Is this fall a good time to buy Bitcoin? Let’s look at the charts
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On July 12, 2019, Tokyo-headquartered cryptocurrency exchange Bitpoint promptly suspended its services after noticing an error in the outgoing funds transfer system. Soon, an official announcement followed, revealing that the trading platform had lost around 3.5 billion yen (roughly $32 million) as a result of a security breach. The exchange’s administration has managed to find a portion of the missing funds since the initial announcement was published. Nevertheless, the security breach seems to continue the streak of hacks targeting Japan-based exchanges.
Details of the hack
According to the breakdown of the hack published by Bitpoint’s parent firm, Remixpoint Inc., Bitcoin (BTC) accounted for the highest share of total losses. The total amount of stolen BTC (1,225) is worth over 15 billion yen (just over $138 million). Further, over 28 million XRP (10 billion yen, or $92 million) and 11,169 ETH (3.3 billion yen, or $30 million were…
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By 2022, blockchain investment across all industries is anticipated to hit $12.4 billion, according to research firm IDC and cited by Reuters.
For the past 10…
David Marcus, head of Facebook’s crypto wallet Calibra, stressed Facebook’s intent to be compliant with the United States Financial Crimes Enforcement Network (FinCEN) in distributing the Libra stablecoin. As a Cointelegraph correspondent reports on July 16, Marcus delivered his comments at the ongoing hearing on Facebook’s Libra with the Banking Committee of the U.S. Senate.
Addressing the issues of money laundering and terrorism financing, Senator Cortez Mastro asked Marcus how Facebook is going to ensure that the platform is not being used for such purposes. Marcus responded that “this is something that I care about deeply, personally.” Marcus added that the company will have an Anti-Money Laundering program, reiterating Facebook’s commitment to FinCEN.
Marcus stated that “Calibra will be affordable and accessible and also safe and secure” and will comply with FinCEN and state regulation. According to Marcus, Libra Corporation will still register with FinCEN despite the…
Blockchain consortium R3 has partnered with Brazilian fintech company Banco Maré to launch a stock exchange for investing in technology firms.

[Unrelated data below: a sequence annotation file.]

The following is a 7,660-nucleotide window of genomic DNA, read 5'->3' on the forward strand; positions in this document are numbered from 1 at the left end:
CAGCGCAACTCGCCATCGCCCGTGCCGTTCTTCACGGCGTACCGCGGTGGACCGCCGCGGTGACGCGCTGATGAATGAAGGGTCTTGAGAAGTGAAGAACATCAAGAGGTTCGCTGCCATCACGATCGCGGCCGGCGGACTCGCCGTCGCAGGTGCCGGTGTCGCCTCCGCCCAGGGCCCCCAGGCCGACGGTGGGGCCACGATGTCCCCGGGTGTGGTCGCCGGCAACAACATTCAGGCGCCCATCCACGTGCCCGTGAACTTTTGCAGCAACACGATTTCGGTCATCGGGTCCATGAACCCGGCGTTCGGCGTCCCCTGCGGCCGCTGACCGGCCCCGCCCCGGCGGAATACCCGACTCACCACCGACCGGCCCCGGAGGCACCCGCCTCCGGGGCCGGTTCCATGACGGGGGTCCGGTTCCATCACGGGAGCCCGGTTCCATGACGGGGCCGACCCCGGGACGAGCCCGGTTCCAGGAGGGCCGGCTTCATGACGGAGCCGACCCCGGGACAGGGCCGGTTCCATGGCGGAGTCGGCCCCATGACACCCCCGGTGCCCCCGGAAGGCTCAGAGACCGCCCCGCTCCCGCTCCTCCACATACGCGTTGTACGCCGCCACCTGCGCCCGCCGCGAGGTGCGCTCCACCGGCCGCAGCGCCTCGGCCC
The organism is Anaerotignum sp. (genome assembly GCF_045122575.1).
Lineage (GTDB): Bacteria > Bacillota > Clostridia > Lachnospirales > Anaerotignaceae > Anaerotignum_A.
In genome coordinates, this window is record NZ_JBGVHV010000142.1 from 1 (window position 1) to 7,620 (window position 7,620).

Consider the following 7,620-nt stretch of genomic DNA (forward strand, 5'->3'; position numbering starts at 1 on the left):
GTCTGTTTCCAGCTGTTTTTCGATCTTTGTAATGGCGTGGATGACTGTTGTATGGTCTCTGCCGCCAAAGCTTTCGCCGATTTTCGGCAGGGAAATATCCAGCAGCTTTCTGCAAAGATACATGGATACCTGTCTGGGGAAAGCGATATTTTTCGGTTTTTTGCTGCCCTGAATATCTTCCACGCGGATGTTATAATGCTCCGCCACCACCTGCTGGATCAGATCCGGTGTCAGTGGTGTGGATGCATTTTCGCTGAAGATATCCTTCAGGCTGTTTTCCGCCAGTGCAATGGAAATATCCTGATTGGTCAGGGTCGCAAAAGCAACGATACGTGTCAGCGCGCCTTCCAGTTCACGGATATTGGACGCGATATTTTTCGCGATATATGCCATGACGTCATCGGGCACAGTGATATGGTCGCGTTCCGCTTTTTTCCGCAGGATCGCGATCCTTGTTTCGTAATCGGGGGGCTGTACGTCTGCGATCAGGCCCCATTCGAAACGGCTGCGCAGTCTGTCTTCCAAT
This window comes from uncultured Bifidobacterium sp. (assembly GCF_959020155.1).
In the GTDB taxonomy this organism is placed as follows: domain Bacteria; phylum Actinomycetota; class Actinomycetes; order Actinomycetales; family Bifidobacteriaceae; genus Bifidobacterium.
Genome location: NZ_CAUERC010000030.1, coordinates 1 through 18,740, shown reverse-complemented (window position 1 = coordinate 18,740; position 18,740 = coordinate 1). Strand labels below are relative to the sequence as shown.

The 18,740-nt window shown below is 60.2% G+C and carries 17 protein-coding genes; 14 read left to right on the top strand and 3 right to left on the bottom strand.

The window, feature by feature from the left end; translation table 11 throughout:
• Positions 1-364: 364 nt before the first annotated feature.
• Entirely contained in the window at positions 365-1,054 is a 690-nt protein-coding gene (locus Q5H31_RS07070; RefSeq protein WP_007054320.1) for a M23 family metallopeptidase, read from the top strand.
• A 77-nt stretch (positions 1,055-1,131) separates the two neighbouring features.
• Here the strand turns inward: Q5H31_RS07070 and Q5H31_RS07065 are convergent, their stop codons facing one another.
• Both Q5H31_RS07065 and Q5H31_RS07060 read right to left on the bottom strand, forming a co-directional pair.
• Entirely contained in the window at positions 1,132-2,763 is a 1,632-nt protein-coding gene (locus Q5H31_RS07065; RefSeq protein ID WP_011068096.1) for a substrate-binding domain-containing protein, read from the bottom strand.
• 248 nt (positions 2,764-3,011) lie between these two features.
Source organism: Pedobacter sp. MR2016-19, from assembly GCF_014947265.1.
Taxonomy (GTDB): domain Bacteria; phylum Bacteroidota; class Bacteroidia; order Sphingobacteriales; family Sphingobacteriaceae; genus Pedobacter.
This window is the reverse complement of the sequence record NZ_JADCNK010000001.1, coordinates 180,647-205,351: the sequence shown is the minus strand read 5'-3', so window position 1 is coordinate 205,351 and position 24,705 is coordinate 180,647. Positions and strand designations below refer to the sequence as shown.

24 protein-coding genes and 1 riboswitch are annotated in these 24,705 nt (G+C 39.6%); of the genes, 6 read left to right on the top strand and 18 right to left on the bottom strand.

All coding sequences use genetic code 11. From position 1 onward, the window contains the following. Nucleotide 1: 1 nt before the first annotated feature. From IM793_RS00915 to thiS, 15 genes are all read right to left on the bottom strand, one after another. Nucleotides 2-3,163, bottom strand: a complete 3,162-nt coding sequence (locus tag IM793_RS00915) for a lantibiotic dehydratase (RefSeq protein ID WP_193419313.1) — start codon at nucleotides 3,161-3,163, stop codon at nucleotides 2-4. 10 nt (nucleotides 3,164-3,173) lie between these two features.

Banco Maré, a blockchain-powered digital bank focused on financial inclusion, intends to build a tokenized stock exchange offering investments in technology companies with “social impact,” Cointelegraph Brazil reports July 16.
The new R3 technology-backed platform, provisionally named BVM12, will purportedly open a new funding source for technology startups, as well as enable individual investors to generate dividends from investments in new technologies, the report notes.
Rio de Janeiro-based Banco Maré has reportedly conducted its first informal consultations with the Brazilian Securities and Exchange Commission, and is reportedly planning to make an official request to the agency in August 2019.
Banco Maré CEO Alexander Albuquerque claimed that the new venture aims to democratize risky investment and bring the low-income public to the stock market.
Earlier in June, Cointelegraph reported that the…
Cryptocurrencies which provides users with privacy and anonymity are often looked down upon by politicians and other officials. Especially in the US, privacy coins such as Monero and ZCash might face an uphill battle in the future. The most recent White House press conference only confirms these currencies are designed for criminals and no one else.
The Stigmas Remain
For quite some time now, the term “privacy coins” is associated with illegal activity on the internet and in the real world. This is primarily because of the privacy and anonymity features these currencies tend to provide to its users. In the case of Monero, for example, it is impossible to determine who owns how many coins, or who is sending and receiving transactions. This makes it a thorn in the side of government officials and financial experts, as they only see the negative side of this…
House Minority Leader Kevin McCarthy told CNBC on Tuesday that he likes the decentralized nature and the security of bitcoin.
“I like bitcoin” and the security of the blockchain ledger technology behind cryptocurrencies, the California Republican said, as he criticized Facebook’s plans for a Libra digital coin ahead of hearings on Capitol Hill this week.
Libra will be pegged to a basket of government-backed money, compared with bitcoin, which is highly volatile in price and derives value from factors including its ability to enable instantaneous, anonymous, global payments and as an investment.
Nobody controls bitcoin.
McCarthy did, however, say that bitcoin is not where it needs to be yet, alluding to the risks of cryptocurrencies being used by criminals and money launderers.
While Libra promises more stability, McCarthy remains concerned.
“When I’m on Facebook, I’m not the customer, I’m the product,” he said. “Facebook is free because…